Japanese High School Baseball Championship

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Japanese High School Baseball Championship
Sport Baseball
Founded 1915
No. of teams 49
Country  Japan
Most recent champion(s) Maebashi Ikuei
Most titles Chukyodai Chukyo (7 titles)
TV partner(s) NHK, ABC
Official website asahi.com
1st National High School Baseball Championship Ceremonial First Pitch, August 18, 1915
Koryo-High School Hanshin Koshien Stadium

The National High School Baseball Championship (全国高等学校野球選手権大会 zenkoku kōtō gakkō yakyū senshuken taikai) of Japan, commonly known as "Summer Kōshien" (夏の甲子園 natsu no kōshien), is an annual nationwide high school baseball tournament. It is the largest scale amateur sport event in Japan, even as soccer continues to gain more attention.

The tournament, organized by the Japan High School Baseball Federation and Asahi Shimbun, takes place during the summer school vacation period, culminating in a two-week final tournament stage with 49 teams in August at Hanshin Koshien Stadium (阪神甲子園球場 hanshin kōshien kyūjō) in the Koshien district of Nishinomiya City, Hyōgo, Japan.

Background[edit]

The 49 schools taking part in the final tourney represent regional champions of each of the prefectures of Japan (with two from Hokkaidō and Tokyo). From mid-June to August, regional tournaments are held to decide who is sent to Koshien.[1]

The rules are the same as in the National High School Baseball Invitational Tournament. It is a single elimination tournament with nine inning games. Games are declared official after seven complete innings in the case of suspension (due to weather, et cetera), except for the championship game which must be played to completion. For the regional tournaments, games are ended if one team leads by at least ten runs after five innings or seven runs after seven innings, except in the championship games. Designated hitters are not used. Four umpires are used, except for night games in which two outfield line umpires are added.

The first round pairings and byes are decided by lottery. 34 teams meet in the first round, and 15 teams with byes join at the second round (32 teams play in the second round). Therefore it takes either five or six wins for a team to win the championship. Until 2002, the four quarter finals were played in one day, but this was changed to two a day over two days to give the players time off. If rainouts continue for more than three days, four games are played in one day. This occurred in 2003, so the first time the quarter finals were played over two days was actually 2004. To accommodate the extra day, the long tradition of starting the tournament on August 8 was changed to start a day or two early.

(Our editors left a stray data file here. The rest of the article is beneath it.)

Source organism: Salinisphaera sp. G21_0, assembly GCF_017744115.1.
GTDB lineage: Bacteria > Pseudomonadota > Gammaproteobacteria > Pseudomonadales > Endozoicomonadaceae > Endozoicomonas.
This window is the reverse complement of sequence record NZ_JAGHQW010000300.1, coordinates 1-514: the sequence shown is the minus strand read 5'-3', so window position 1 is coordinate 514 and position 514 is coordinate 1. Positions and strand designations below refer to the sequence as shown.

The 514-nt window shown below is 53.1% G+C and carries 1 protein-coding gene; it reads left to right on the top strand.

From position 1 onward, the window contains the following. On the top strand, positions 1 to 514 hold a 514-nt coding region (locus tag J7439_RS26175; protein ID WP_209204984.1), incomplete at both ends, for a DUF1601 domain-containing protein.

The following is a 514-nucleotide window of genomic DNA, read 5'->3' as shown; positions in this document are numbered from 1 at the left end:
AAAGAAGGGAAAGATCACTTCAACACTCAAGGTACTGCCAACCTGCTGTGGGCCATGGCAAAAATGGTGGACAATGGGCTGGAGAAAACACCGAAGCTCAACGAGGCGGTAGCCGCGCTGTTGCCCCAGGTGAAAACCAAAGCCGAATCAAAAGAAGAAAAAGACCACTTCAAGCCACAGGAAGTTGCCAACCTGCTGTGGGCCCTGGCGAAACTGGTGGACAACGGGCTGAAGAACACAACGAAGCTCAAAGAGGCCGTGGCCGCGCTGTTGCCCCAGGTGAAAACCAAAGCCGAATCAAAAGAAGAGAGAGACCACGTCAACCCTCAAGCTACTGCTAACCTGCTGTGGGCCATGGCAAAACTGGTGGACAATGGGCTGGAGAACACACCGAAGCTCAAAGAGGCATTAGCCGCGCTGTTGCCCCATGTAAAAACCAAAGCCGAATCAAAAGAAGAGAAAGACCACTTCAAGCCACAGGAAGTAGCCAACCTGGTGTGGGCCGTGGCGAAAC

Up to four games are played each day until the quarter finals. The starting times of each day's games is shown below. Following games are begun about 30 minutes after the previous game ends. Due to the fast pace of the pitching, four games in one day are usually completed before sunset.

Day of the tournament 1 2 3 4 5 6 7 8 9 10 11 12 13 14 15
Round 1st 1st 1st 1st 1st/2nd 2nd 2nd 2nd 2nd 3rd 3rd Quarter Quarter Semi Final
Games
Start time
3
10:20
4
8:30
4
8:30
4
8:30
3
9:30
4
8:30
4
8:30
4
8:30
3
9:30
4
8:30
4
8:30
2
11:00
2
11:00
2
11:00
1
13:00

Extra innings[edit]

For tournaments previous to 1958 there were no extra inning limits for a game tied after nine innings of play. In 1933, Masao Yoshida had pitched a complete game during a 25 inning shutout in the semifinal, an all-time record. Yoshida had thrown 336 pitches during that game. After 1958, a rematch must be called after 18 innings. The first pitcher to pitch a complete game 18 innings was Eiji Bando in a 1958 quarterfinal game. Daisuke Matsuzaka became the last pitcher to pitch a complete game over 15 innings (17 innings in 250 pitches, 1998).

After 2000, all games that are tied after 15 innings are rescheduled for the following day. This first happened in the finals in 2006.

Traditions[edit]

The tournament theme song is "The Laurels of Victory Shine on You". Every five years, the tournament celebrates the anniversary, and a deep crimson is used for the championship flag.

For third year students, a loss at the tournament signifies an end to their high school baseball career, as there are no other major tournaments for the rest of their academic career. It is common for players to collect soil from the stadium as a souvenir. For third year students, the dirt is kept as memorabilia, whereas lower grade players often use it as motivation to return to the tournament.